Invited contribution 2023 Distinguished Lecturer Sandra Arndt in Eastern Europe

2023 Distinguished Lecturer Sandra Arndt Reports Back From her Tour of Eastern Europe

Sandra Arndt presenting the EAG distinguished lecture at Sofia University, Bulgaria.

I have been a fan of the EAG’s distinguished lecturer tour format for quite some time, so you can imagine my excitement when I was asked to be this year’s lecturer. My enthusiasm was particularly fueled by this being an excellent opportunity to demystify biogeochemical modeling a bit: explain how models are built, how they work, how different types of models from diagenetic models to earth System Models can be combined and what kind of data they need and what kind of questions they can answer. Although biogeochemical modeling has been an integral part of (bio)geochemistry research for decades, it is not a subject most geoscience students get easily drawn to and bridging the model-data divide sometimes still remains a challenge. I specifically wanted to highlight the importance of close, interdisciplinary collaborations in model design and set-up and showcase how models act as a platform for knowledge synthesis and integrate multidisciplinary observational and laboratory data. I thus prepared three lectures that spotlight different model approaches, model-data collaborations, and model-model interactions, aiming to unravel the intricacies of complex biogeochemical dynamics that underlie crucial carbon cycle-climate feedback.

Lecture Tour

21 November: Lectures 2 and 3 at Institute of Geography and Earth Sciences, Eotvos University Budapest, Hungary, and online.

22 November: Lectures 1 and 2 at the Czech Geological Survey, Prague, Czech Republic.

14 December: Lecture 1 at the Bulgarian Geological Society Annual Meeting, Sofia University, Bulgaria.

For me, the EAG’s distinguished lecturer tour did not only provide an excellent opportunity to showcase the power of biogeochemical modeling but also an incredible opportunity to widen each other’s view and learn from each other’s experience. I am immensely grateful for the warm hospitality extended by Csaba Szabó in Budapest, Tomáš Magna in Prague and Momchil Dylgerov in Sofia, their research communities, colleagues and students. I really enjoyed the scientific exchange, but also particularly valued their openness and the insight they shared about their national, geoscience research and educational landscapes. It was instructive to compare notes and discuss the pandemic’s impacts on geoscience education, common challenges in student recruitment, international mobility, and geoscience outreach. I also found it fascinating to see how dominant geoscience research interests, methods, and practice change from country to country. I particularly enjoyed delving into the influence of the profound, recent political changes in central and eastern Europe, from the fall of the iron curtain to the eastward expansion of the European Union, on the geoscience research and education landscape. Finally, Csaba, Tomáš, and Momchil also added real personal touch and a genuine glimpse into local history and culture from the Roman remains in Sofia’s metro and a beautiful, hidden coffee shop at the university, to the cozy restaurant tucked away in one of Budapest’s side streets, and the lively atmosphere of the pivnice in Prague’s old town.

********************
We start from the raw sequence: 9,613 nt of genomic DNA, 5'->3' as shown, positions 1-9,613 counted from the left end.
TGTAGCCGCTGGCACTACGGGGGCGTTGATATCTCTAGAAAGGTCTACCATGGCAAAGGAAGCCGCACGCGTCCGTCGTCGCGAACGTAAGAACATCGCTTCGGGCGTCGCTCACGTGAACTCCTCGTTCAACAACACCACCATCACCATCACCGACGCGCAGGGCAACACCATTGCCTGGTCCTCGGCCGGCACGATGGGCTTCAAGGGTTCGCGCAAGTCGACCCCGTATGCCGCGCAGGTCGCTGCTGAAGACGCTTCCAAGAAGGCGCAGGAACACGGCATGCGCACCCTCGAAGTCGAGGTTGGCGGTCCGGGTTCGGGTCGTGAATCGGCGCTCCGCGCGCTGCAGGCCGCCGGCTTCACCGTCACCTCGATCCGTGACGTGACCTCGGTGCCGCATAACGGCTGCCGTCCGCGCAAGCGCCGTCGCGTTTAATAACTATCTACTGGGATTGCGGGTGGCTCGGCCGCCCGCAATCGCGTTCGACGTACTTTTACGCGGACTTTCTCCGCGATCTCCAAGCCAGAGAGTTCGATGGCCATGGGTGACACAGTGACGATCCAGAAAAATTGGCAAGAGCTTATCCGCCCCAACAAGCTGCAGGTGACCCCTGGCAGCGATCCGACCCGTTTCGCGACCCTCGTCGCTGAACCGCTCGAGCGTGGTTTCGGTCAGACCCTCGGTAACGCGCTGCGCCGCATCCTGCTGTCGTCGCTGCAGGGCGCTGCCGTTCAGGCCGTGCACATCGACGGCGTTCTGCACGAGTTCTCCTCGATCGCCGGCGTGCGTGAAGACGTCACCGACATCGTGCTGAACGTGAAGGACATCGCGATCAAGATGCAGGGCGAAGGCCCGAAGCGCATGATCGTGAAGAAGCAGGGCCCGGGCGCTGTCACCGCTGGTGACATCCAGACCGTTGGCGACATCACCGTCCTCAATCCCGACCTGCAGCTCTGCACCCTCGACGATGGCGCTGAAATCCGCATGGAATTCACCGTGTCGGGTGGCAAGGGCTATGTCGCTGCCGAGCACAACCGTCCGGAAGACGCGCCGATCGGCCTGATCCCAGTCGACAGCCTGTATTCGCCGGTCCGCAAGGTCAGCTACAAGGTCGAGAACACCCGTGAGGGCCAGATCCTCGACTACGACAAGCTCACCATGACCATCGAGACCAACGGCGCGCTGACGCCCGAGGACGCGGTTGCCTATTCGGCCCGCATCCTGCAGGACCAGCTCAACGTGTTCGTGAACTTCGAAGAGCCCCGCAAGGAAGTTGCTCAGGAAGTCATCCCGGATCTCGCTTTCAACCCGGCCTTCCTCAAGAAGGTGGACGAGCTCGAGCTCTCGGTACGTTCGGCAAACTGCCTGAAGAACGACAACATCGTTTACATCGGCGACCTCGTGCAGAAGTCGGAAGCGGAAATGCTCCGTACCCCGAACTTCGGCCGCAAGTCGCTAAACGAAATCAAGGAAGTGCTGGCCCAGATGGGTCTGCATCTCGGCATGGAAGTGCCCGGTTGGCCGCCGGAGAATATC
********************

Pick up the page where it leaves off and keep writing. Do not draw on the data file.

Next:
Sandra with colleagues from Eotvos University, Budapest, Hungary.

I would like to thank the EAG for this opportunity, Marie-Aude Hulshoff for orchestrating a first-class organization, and, once again, my incredible hosts Csaba, Tomáš and Momchil for their warm welcome, the local organization, their openness, and insights. For me personally this exchange has been a fascinating experience, fostering not only professional exchange and connections but also also a deeper understanding of our diverse European geoscience research and education landscape. I hope this sentiment resonates with everyone who attended.

Dr. Sandra Arndt, 2023 EAG Distinguished Lecturer 

Watch Recordings of the 2024 Distinguished Lectures!:

Lecture 1: A groggy climate giant? Assessing the potential impact of projected subsea permafrost thaw on the Arctic Ocean Carbon Cycle and Climate (1900-2300)

Lecture 2: Emergency Exit? Mitigation of extreme Oceanic Anoxic Event conditions by organic matter sulfurization in the late Cretaceous Ocean. Recording available here

Lecture 3: Slowing climate change? Potential and risks of enhanced marine silica weathering as a negative emission technology (NET). Recording available here


This report was also published in the April 2024 issue of Elements Magazine

About the Author

Dr. Sandra Arndt,

Sandra Arndt is based at the Geosciences, Environment and Society Department at the Université Libre de Bruxelles, Belgium, where she is an associate professor in geology. Sandra’s research focuses on improving our understanding of carbon cycle–climate feedbacks and their role in determining the magnitude and pace of climate change. To address these research questions, she develops and applies numerical models that synthesize our current understanding of ocean carbon cycling across traditional disciplinary and ecosystem boundaries.